Peter Cameron has said of his writers’ residencies that, “One of the greatest luxuries an artist can have is a day in which nothing has to be done. No one to see, nowhere to go, just the gorgeousness of all those unsubscribed minutes and hours, occurring to be used as one most passionately wants. In real life such days are rare,” but when working as an artist-in-residence that is precisely the gift you receive.
This time we have right now, is a gift. Sure, there’s a global pandemic and people are dying, and everything is falling apart, and the economy is crashing…you’re free to panic about that and spend your energy there. OR you can do literally the best thing for everyone — stay home and take care of yourself. And by take care I mean really take care.
I’ll be the first to admit I’ve had my fair share of anxious days over the past few weeks, but I’ve been trying to reframe this shelter-in-place order and think of myself as an Artist-in-Residence. Here I am, at home, what to do with my time? Even essential workers still on a more or less “regular” daily schedule will have freed up time somewhere, perhaps reframe this as an “evening artists’ residency” or something that works best for you. Sure, drinking wine and binging Netflix while freaking out is definitely an option…but what if there’s a better way?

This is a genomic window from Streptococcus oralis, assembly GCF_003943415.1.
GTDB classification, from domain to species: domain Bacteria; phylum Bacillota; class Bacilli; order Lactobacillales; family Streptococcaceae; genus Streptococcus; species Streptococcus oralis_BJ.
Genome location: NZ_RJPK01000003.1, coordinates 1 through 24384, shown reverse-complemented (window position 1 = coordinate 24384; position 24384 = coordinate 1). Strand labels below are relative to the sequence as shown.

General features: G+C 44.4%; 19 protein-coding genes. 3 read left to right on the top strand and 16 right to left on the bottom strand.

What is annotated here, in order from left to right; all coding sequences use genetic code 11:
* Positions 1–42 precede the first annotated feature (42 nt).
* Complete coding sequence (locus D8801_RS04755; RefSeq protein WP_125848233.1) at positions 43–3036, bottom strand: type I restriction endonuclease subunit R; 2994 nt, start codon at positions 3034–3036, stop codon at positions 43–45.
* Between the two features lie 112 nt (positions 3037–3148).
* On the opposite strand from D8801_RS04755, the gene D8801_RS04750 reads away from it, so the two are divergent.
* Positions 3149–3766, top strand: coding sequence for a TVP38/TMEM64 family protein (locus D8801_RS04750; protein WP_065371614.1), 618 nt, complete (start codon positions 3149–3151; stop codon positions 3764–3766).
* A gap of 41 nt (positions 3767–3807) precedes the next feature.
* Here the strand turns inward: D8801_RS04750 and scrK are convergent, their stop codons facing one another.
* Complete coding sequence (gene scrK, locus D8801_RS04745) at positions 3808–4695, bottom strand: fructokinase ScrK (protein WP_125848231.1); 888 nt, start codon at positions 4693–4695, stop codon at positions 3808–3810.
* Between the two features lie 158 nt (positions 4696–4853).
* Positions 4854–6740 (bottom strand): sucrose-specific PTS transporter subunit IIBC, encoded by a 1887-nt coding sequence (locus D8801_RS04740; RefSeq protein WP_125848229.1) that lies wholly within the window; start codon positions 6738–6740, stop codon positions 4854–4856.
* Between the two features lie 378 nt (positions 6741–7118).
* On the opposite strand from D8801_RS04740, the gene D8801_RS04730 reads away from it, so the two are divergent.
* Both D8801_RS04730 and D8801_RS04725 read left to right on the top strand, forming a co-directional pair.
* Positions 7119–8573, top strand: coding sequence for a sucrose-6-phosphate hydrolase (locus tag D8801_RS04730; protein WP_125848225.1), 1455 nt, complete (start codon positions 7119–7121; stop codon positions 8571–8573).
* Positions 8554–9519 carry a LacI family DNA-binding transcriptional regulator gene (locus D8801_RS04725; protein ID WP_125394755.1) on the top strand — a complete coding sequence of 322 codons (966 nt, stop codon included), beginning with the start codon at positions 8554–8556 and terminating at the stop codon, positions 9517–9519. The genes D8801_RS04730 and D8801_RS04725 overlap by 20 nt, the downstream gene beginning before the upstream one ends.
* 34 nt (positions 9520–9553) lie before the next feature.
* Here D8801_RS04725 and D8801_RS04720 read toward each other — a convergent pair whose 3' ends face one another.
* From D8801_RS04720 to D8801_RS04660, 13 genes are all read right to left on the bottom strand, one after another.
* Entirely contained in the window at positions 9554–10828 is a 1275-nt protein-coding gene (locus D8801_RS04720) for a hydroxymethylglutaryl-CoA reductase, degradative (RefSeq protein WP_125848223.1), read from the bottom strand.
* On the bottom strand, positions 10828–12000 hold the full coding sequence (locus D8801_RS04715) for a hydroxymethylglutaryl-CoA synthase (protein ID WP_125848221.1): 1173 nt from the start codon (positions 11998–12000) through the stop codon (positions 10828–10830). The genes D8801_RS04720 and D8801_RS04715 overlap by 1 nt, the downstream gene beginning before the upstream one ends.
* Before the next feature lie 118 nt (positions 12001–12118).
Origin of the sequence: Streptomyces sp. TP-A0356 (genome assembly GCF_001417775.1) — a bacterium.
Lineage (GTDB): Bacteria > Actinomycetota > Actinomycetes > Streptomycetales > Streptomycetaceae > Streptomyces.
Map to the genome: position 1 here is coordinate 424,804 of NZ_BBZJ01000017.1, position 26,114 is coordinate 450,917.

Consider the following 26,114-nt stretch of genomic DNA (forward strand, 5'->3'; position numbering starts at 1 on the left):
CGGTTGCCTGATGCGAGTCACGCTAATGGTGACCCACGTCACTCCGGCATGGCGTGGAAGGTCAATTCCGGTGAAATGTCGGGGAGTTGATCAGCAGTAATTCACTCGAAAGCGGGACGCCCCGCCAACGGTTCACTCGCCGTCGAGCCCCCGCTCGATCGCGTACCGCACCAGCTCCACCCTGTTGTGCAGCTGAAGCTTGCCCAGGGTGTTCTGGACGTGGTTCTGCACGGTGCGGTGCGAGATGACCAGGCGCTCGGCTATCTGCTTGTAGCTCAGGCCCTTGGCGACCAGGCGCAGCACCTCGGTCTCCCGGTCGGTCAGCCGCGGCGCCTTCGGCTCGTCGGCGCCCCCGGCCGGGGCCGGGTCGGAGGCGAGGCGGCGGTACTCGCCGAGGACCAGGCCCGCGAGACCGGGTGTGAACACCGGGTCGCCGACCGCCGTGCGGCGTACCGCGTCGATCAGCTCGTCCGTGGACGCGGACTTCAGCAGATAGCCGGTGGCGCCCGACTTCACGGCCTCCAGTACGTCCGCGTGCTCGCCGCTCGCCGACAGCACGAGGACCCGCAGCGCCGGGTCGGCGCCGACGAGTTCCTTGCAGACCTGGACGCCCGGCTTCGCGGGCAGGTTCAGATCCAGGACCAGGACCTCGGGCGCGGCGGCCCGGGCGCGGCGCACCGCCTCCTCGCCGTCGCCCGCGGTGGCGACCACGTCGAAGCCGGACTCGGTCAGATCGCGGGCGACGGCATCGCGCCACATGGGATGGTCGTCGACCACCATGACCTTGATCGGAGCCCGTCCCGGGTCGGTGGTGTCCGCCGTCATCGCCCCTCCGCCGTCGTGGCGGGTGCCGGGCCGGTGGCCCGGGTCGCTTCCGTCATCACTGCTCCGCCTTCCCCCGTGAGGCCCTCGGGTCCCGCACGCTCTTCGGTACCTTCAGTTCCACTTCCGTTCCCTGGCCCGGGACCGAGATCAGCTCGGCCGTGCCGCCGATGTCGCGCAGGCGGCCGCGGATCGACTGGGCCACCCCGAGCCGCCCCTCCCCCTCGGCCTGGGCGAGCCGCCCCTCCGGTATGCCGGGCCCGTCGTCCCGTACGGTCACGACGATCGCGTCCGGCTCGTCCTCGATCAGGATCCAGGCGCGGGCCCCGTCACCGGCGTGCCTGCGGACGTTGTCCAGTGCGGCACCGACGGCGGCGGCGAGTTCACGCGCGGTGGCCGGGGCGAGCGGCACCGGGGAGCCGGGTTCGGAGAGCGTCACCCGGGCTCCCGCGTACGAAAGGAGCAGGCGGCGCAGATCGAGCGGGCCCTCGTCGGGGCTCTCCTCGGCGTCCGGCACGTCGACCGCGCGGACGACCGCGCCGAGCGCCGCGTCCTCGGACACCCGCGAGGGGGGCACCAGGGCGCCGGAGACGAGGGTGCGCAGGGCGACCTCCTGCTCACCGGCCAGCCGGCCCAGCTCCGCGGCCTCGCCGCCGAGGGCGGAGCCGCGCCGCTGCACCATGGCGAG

What makes an artists’ residency successful? This Working Wednesday, I’ve decided to recommit myself to my time in isolation by outlining some “rules” for my artists’ residency, however long it may be.
So, how can this work for you? Have you been putting off building your VO business, letting it get swept to the side of your day job? Maybe you’ve wanted to add copywriting to your bag of tricks but haven’t known where to start? Or perhaps this is just all too much and you’re looking for a little peace and calm these days now that you’re spending more time alone?
Luckily, my last artist’s residency gave me the time to create some amazing, affordable, accessible courses for busy bosses just like you. If you’ve got more time on your hands than regular these days – use it well. Invest in yourself. Create something without pressure of an end product. Reach out to your community to stay connected – and establish a routine that will keep you grounded through this crisis and into the future.